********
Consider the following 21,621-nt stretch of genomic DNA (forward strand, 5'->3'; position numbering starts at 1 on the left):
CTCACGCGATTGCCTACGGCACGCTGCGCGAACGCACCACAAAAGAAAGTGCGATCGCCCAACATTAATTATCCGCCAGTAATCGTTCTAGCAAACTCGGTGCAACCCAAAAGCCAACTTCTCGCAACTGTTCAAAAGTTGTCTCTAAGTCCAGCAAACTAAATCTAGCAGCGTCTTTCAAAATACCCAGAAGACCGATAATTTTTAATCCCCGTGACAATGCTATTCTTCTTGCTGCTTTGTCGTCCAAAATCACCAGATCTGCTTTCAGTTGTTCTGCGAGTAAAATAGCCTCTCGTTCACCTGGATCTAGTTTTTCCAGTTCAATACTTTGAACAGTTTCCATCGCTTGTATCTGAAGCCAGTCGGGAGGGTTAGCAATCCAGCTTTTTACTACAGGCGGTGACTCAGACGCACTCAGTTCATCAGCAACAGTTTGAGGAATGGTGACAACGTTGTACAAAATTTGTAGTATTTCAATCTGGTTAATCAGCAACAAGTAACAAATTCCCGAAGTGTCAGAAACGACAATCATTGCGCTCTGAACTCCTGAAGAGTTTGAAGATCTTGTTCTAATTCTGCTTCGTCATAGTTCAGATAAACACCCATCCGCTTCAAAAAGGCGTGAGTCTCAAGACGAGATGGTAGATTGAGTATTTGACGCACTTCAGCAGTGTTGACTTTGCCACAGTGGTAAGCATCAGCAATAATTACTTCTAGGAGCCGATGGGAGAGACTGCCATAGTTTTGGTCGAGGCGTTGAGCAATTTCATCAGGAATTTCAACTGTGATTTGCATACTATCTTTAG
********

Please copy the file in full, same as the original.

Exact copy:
Consider the following 21,621-nt stretch of genomic DNA (forward strand, 5'->3'; position numbering starts at 1 on the left):
CTCACGCGATTGCCTACGGCACGCTGCGCGAACGCACCACAAAAGAAAGTGCGATCGCCCAACATTAATTATCCGCCAGTAATCGTTCTAGCAAACTCGGTGCAACCCAAAAGCCAACTTCTCGCAACTGTTCAAAAGTTGTCTCTAAGTCCAGCAAACTAAATCTAGCAGCGTCTTTCAAAATACCCAGAAGACCGATAATTTTTAATCCCCGTGACAATGCTATTCTTCTTGCTGCTTTGTCGTCCAAAATCACCAGATCTGCTTTCAGTTGTTCTGCGAGTAAAATAGCCTCTCGTTCACCTGGATCTAGTTTTTCCAGTTCAATACTTTGAACAGTTTCCATCGCTTGTATCTGAAGCCAGTCGGGAGGGTTAGCAATCCAGCTTTTTACTACAGGCGGTGACTCAGACGCACTCAGTTCATCAGCAACAGTTTGAGGAATGGTGACAACGTTGTACAAAATTTGTAGTATTTCAATCTGGTTAATCAGCAACAAGTAACAAATTCCCGAAGTGTCAGAAACGACAATCATTGCGCTCTGAACTCCTGAAGAGTTTGAAGATCTTGTTCTAATTCTGCTTCGTCATAGTTCAGATAAACACCCATCCGCTTCAAAAAGGCGTGAGTCTCAAGACGAGATGGTAGATTGAGTATTTGACGCACTTCAGCAGTGTTGACTTTGCCACAGTGGTAAGCATCAGCAATAATTACTTCTAGGAGCCGATGGGAGAGACTGCCATAGTTTTGGTCGAGGCGTTGAGCAATTTCATCAGGAATTTCAACTGTGATTTGCATACTATCTTTAG